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Using screen for remote interaction

Recently I needed to do some distance education; one of my coworkers wanted me to show him how to do software builds on Linux. The only problem was that I'm on the East Coast and he is on the West. How could I show him the build and install process? After considering some alternatives, we found our solution in GNU Screen.

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Create a secure Linux-based wireless access point

Wi-Fi Protected Access version 2 (WPA2) is becoming the de facto standard for securing wireless networks, and a mandatory feature for all new Wi-Fi products certified by the Wi-Fi Alliance. We all know the security weaknesses of its predecessor, WEP; this time they got it right. Here's how to implement the WPA2 protocol on a Linux host and create a secure wireless access point (WAP) for your network.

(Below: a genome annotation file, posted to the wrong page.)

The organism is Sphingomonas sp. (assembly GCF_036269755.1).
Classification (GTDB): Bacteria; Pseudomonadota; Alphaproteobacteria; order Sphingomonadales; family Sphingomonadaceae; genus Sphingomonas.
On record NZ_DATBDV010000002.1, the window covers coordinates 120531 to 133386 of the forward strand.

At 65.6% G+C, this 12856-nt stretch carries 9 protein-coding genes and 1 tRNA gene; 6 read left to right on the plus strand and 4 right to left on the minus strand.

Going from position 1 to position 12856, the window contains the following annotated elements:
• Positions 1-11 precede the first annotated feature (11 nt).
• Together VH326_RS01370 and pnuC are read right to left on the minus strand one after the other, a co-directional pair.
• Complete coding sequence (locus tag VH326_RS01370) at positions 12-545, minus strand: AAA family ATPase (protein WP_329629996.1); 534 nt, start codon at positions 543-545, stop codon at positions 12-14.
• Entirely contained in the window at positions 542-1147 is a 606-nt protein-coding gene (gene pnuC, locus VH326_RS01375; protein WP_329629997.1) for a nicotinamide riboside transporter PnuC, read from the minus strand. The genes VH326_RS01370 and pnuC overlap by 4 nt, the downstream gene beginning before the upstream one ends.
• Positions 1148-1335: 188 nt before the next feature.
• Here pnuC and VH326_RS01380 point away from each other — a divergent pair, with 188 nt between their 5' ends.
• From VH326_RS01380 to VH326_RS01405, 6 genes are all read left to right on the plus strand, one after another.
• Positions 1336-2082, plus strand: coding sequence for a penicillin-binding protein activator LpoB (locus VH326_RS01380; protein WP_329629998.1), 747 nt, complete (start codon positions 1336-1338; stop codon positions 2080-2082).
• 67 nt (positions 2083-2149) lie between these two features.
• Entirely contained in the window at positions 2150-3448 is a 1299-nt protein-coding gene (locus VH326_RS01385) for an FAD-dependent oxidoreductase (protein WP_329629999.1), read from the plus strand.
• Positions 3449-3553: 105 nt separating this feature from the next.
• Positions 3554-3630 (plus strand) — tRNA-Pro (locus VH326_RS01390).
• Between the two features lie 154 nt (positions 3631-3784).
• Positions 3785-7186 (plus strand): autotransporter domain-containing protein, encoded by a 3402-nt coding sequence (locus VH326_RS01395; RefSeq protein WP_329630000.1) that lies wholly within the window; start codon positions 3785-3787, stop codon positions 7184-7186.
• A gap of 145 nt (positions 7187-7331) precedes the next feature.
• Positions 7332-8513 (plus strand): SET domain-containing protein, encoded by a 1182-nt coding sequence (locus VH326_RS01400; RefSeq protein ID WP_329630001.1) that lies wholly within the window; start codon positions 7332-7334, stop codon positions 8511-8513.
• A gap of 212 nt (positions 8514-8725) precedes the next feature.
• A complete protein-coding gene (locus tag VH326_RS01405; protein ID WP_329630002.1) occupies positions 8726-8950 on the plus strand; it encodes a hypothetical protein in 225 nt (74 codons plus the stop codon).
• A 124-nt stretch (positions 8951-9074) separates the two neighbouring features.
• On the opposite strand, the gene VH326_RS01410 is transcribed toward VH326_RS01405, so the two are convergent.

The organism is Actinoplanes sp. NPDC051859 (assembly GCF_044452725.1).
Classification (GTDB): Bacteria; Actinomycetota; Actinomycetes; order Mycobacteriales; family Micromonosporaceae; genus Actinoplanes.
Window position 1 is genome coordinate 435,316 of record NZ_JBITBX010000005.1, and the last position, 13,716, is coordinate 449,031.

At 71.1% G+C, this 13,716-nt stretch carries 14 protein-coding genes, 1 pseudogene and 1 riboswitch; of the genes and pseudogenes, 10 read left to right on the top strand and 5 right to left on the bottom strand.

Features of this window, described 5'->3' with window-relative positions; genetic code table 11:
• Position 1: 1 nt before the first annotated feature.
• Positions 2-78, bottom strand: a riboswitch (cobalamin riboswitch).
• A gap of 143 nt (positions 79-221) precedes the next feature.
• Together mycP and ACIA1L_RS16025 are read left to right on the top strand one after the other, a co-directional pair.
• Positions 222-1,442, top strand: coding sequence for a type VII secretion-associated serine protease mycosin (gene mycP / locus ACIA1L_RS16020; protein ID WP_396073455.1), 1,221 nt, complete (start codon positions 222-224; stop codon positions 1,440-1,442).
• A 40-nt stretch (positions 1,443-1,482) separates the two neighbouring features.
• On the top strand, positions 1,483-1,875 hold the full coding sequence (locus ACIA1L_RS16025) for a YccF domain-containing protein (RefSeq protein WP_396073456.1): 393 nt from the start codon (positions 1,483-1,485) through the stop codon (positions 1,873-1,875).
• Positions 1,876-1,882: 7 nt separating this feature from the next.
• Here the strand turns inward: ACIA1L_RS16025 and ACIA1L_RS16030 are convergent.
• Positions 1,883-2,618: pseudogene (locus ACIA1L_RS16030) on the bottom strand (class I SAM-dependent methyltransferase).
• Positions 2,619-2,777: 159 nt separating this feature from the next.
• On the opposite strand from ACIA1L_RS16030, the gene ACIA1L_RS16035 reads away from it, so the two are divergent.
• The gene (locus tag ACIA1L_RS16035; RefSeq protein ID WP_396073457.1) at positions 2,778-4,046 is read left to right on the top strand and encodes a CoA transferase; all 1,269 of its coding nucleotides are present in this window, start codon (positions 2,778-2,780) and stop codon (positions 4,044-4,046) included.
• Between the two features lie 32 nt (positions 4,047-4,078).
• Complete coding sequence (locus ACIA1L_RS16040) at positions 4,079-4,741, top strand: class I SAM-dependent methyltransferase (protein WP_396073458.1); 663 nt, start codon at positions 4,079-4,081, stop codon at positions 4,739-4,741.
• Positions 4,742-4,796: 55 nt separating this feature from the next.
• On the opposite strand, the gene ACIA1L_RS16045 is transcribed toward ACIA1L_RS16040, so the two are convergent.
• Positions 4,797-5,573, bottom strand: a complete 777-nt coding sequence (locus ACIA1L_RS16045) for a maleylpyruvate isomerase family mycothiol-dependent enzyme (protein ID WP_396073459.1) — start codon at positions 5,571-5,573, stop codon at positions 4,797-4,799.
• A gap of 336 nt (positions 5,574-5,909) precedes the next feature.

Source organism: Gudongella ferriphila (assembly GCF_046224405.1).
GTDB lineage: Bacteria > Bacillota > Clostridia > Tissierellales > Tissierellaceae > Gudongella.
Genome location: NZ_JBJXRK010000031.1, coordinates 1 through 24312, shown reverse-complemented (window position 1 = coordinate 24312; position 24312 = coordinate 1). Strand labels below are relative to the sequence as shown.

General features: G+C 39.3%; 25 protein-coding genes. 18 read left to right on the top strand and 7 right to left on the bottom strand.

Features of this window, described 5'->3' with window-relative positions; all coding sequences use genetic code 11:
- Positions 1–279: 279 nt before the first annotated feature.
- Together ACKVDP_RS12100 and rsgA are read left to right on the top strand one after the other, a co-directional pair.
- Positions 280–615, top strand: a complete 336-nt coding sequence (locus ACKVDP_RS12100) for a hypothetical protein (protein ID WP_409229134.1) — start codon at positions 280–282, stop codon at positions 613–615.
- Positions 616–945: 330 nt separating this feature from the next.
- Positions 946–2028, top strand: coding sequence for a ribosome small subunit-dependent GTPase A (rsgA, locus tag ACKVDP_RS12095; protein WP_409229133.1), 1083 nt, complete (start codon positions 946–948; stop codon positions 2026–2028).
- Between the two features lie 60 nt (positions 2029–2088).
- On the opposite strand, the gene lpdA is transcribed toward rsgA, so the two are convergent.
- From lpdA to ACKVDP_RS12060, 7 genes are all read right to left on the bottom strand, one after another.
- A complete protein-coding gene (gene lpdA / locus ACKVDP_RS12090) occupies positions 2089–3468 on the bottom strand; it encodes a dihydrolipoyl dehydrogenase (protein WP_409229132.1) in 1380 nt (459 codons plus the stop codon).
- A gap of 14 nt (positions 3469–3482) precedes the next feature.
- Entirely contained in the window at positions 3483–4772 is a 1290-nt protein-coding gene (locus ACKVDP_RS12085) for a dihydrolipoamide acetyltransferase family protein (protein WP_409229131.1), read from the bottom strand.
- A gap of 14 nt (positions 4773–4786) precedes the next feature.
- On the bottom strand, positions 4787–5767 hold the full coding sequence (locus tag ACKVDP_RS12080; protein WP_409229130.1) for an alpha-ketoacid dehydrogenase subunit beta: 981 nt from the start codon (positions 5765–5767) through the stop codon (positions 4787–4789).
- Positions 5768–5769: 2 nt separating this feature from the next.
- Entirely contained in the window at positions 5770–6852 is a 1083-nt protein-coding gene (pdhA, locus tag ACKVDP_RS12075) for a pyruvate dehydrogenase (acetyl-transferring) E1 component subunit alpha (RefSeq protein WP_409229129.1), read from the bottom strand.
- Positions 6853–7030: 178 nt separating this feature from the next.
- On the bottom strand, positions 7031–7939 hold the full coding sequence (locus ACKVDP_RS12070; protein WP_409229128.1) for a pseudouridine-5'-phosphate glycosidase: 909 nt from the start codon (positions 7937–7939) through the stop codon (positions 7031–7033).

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Vim tips: The basics of search and replace

Let's start by looking at searches and doing search and replace operations within Vim. You can do a search in normal mode by using /searchstring . This will search forward through the file for searchstring . Likewise, running ?searchstring will search backwards through the file.

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Ten tips for new Ubuntu users

The default Ubuntu install contains free software only, which means that it doesn't support some popular multimedia formats straight out of the box. This is inconvenient, but the Ubuntu folks have good reasons for not shipping with support for MP3, DVDs, and so forth -- including that software could cause them some legal headaches, or incur some serious fees.

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Vim tips: Folding fun

The problem with writing and editing on a computer, versus having words on paper, is that it's usually hard to compare text from different sections of a document when they don't fit on the screen together. One way to do it is to use Vim's viewports feature. Another is to "fold" the text. Using Vim's folding features, you can tuck away portions of a file's text so that they're out of sight until you want to work with them again. Here's how.

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